I have to say that when I started learning Korean and Japanese consecutively earlier this year, I was startled by just how difficult it was to switch between languages on a daily basis. These days, things have gotten easier. My brain has definitely adjusted to the constant change and usage, but there are still times where I walk into my Korean class and blurt out a Japanese greeting. These kinds of things will work out (or not) over time. Which brings me to my topic for today: time.
It's not hard to agree with. Practicing something over time, and continuing to practice, will surely help you get better at something. However, some of us may forget that when things start to get easy, it may be time to turn things up a notch. After all, the aim of practice is to get better! I don't expect a concert pianist to think, "I've got to maintain this level of mediocrity!"
Well, sometimes common sense fails to make itself present in my mind. I am not escaping blame. It's my fault I feel like the last month or so of Japanese practice has been a waste. On the bright side, going to the Conversation Club meetings has allowed me to become an incredible listener. I can follow conversations in, honestly, the most general sense of understanding. Imagine my ears are a car and the group conversation is a road. Some days, I run into more potholes (unknown words) than I care to.
This has been happening more often these days. When I'm feeling irresponsible, I blame it on not being enrolled in a Japanese class. I think, I don't know these words... and still don't know these words... because I haven't been quizzed and tested on them. Sure, that's true. So, I look around at the other conversation partners. One of them is writing down every new word that comes up during the session. Hmm, that looks like a great idea. I get the urge to reach for my pen.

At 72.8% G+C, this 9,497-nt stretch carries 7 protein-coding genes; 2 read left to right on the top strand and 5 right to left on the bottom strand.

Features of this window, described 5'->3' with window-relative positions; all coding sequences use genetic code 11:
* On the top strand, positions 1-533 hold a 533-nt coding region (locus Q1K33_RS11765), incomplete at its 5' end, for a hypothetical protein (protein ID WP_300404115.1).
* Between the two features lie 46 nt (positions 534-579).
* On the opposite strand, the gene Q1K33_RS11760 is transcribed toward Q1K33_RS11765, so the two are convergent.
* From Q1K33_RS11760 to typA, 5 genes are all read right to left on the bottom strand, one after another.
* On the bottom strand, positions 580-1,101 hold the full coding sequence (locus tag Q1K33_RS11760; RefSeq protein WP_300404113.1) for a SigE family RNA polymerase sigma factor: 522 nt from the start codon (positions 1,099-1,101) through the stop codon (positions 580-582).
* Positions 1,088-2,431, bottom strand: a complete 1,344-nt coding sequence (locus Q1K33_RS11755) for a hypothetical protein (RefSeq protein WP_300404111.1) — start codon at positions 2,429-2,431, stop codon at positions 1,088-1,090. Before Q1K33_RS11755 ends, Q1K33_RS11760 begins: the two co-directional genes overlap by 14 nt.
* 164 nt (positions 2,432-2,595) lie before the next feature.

Writing down unfamiliar words DOES help. Even if you've written it down once, you're more likely to remember it. It has a greater chance of surviving the shallows of short-term memory and swimming into deeper waters. You didn't just hear a word in passing. You took the time to focus on a word long enough to write it down. Write down words you don't know. Write them down several times.
Then comes the practicing. Whereas my goals earlier this year involved picking up what I had forgotten, increasing my listening ability, and being able to juggle two foreign languages in my head at once, I have failed to adjust to the new goals. Some goals, like the ones I've listed, still require "post-goals" after completion. Think of it as the kind of goal that builds upon those before it. You can't jump from beginning to end. You must take things one step at a time.
So, I was so happy to be listening and nodding in agreement and laughing when it was appropriate that I forgot about my own input. PRACTICE those words I wrote down. PRACTICE the new grammar I've finally come to recognize. When I realized these things, I not only felt ashamed for getting settled in the comfort of finally knowing just enough, but I felt a tinge of fear at needing to pursue more.
You know, learning a langauge is a neverending process. Even our native tongues are constantly evolving. It's simply easier to keep up with those changes, so we take the hard work for granted. As a native English speaker, I wonder about the non-native speakers who studied English in school, then went to practice it in the real world, only to be assaulted by the immense amounts of slang are so commonplace in our daily speech.
Though it took time, it will take even more time. Language learning is no joke.